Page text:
Sewage from Mexico spill flows north into California waters

Millions of gallons of raw sewage has spilled into Mexico’s Tijuana River and is flowing north into California, fouling beaches in San Diego County, where swimmers and surfers were urged to stay out of the ocean.

If the spill that began late Monday continues unabated, it could be the largest since early 2017, when coastal waters were tainted for weeks, the Los Angeles Times said.

The wastewater is supposed to be treated before it’s emptied into the river.

In September, California Attorney General Xavier Becerra joined the U.S. cities of Imperial Beach, Chula Vista and the Port of San Diego in suing the Trump administration over sewage spills and other toxic flows coming from Mexico.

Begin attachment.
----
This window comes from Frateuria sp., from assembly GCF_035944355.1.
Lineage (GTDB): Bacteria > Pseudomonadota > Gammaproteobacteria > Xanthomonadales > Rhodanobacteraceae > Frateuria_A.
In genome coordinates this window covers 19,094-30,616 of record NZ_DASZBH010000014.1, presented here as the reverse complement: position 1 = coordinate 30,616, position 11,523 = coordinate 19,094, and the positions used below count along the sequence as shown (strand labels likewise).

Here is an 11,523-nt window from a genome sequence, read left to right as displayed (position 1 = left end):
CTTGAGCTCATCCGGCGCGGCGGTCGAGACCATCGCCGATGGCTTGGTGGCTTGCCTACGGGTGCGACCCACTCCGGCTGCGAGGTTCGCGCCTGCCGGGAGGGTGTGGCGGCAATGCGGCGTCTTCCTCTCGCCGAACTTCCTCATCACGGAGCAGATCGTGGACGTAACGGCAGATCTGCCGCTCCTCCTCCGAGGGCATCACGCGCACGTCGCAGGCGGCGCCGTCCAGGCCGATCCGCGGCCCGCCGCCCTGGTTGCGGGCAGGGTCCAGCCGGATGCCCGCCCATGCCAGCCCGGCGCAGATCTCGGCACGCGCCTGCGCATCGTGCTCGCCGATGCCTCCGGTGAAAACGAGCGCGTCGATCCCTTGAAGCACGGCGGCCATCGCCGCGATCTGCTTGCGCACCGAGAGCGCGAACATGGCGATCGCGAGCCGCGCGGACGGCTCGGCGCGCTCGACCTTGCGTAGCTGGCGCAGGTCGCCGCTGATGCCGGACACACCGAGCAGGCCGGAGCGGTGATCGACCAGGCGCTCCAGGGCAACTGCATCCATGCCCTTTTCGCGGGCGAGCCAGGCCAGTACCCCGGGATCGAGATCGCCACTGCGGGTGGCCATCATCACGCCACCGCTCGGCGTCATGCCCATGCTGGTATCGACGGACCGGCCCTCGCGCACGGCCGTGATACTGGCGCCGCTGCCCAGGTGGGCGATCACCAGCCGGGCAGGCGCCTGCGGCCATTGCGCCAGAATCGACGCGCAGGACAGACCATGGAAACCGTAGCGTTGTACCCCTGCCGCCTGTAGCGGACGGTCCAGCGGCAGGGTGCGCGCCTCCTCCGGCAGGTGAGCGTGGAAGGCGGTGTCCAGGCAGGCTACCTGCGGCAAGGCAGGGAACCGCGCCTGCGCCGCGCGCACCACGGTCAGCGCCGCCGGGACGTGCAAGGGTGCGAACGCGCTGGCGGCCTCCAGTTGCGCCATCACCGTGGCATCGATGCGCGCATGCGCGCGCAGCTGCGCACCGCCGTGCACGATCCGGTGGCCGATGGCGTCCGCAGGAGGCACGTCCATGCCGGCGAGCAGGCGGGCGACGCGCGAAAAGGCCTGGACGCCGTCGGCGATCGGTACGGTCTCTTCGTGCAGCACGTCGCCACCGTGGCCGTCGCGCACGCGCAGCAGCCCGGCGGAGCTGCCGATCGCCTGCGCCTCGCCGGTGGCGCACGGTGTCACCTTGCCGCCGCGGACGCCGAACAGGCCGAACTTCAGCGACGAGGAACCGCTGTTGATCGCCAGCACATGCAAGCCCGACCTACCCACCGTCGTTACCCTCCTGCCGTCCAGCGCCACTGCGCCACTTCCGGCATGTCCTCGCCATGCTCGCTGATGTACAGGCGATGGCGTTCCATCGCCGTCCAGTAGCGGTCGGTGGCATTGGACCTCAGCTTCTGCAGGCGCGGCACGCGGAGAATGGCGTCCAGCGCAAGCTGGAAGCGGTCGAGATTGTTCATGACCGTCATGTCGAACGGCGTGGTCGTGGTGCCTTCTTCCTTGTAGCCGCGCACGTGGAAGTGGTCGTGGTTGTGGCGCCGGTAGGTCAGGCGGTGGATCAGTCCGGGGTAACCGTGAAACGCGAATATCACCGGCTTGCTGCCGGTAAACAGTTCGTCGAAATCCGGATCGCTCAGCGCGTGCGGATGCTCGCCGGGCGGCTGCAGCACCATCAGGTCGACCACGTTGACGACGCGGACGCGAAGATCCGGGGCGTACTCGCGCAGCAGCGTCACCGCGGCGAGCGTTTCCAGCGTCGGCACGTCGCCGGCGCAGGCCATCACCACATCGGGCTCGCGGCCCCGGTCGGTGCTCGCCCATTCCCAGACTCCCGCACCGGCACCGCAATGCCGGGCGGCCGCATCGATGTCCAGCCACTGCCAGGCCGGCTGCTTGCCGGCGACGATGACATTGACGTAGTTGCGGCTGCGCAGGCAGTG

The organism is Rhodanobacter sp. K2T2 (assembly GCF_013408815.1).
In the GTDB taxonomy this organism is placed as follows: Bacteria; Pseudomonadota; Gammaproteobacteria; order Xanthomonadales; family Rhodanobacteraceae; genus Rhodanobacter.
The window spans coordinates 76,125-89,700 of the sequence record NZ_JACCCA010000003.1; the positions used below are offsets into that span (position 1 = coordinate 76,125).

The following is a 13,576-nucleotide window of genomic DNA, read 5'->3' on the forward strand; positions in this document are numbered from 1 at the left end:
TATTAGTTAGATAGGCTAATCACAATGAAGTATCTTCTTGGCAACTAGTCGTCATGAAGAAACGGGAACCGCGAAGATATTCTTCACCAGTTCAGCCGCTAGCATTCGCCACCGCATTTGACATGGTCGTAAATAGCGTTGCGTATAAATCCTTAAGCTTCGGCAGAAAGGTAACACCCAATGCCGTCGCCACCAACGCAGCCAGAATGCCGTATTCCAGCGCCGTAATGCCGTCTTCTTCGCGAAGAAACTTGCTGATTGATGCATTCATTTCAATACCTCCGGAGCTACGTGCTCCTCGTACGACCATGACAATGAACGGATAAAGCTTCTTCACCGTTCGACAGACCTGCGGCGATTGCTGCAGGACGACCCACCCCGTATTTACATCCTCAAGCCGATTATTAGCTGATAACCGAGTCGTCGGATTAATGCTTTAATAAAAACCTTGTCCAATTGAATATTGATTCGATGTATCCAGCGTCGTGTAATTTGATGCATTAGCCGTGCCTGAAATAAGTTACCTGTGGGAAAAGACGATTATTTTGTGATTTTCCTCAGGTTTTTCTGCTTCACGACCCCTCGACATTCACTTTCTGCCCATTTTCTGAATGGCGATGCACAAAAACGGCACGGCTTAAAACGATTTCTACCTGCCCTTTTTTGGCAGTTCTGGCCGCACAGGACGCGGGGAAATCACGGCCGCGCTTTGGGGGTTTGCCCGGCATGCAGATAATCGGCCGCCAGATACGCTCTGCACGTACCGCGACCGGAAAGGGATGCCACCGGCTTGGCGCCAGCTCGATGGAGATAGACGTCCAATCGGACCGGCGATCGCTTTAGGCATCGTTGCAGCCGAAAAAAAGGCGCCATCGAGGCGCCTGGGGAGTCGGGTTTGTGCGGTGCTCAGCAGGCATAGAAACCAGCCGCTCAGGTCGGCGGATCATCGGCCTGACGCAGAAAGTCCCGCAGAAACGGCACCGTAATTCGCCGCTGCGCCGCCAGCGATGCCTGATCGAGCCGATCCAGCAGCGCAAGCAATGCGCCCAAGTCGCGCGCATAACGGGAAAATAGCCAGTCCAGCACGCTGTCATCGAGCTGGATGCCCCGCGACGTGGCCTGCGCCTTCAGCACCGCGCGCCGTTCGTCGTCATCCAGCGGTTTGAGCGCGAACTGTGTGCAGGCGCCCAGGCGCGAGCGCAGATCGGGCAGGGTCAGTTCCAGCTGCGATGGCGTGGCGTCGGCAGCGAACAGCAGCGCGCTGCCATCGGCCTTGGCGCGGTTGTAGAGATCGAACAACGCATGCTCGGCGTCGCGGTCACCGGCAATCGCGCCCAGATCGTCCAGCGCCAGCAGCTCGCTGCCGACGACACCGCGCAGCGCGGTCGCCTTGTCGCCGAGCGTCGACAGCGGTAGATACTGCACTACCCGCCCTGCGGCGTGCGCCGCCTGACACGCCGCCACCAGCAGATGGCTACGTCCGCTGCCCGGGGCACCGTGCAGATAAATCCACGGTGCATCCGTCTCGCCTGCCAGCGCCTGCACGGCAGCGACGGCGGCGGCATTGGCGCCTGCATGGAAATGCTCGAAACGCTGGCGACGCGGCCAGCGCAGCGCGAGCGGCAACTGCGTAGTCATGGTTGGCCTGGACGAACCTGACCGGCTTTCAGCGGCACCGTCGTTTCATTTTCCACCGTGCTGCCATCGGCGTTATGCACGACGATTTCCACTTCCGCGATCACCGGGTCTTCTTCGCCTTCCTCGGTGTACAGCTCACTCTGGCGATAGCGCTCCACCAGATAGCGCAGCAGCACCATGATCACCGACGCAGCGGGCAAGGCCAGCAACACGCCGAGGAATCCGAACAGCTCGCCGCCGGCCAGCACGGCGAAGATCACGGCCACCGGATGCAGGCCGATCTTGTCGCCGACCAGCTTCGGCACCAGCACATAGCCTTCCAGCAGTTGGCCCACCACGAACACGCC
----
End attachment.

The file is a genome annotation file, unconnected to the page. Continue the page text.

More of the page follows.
The lawsuit seeks to force the U.S. government to upgrade the capacity of pumps in the river and catch basins in nearby canyons.

The systems are intended to divert flows to the South Bay International Wastewater Treatment Plant before the waste reaches beaches.

More than 6 million gallons (22 million liters) a day of raw sewage has spilled into the river since Monday, authorities say.

The U.S. section of the International Boundary and Water Commission said Tuesday that officials in Mexico attributed the leak to a ruptured collector pipe.

The aging collector underwent major upgrades over the past year but is not fully rehabilitated, officials said.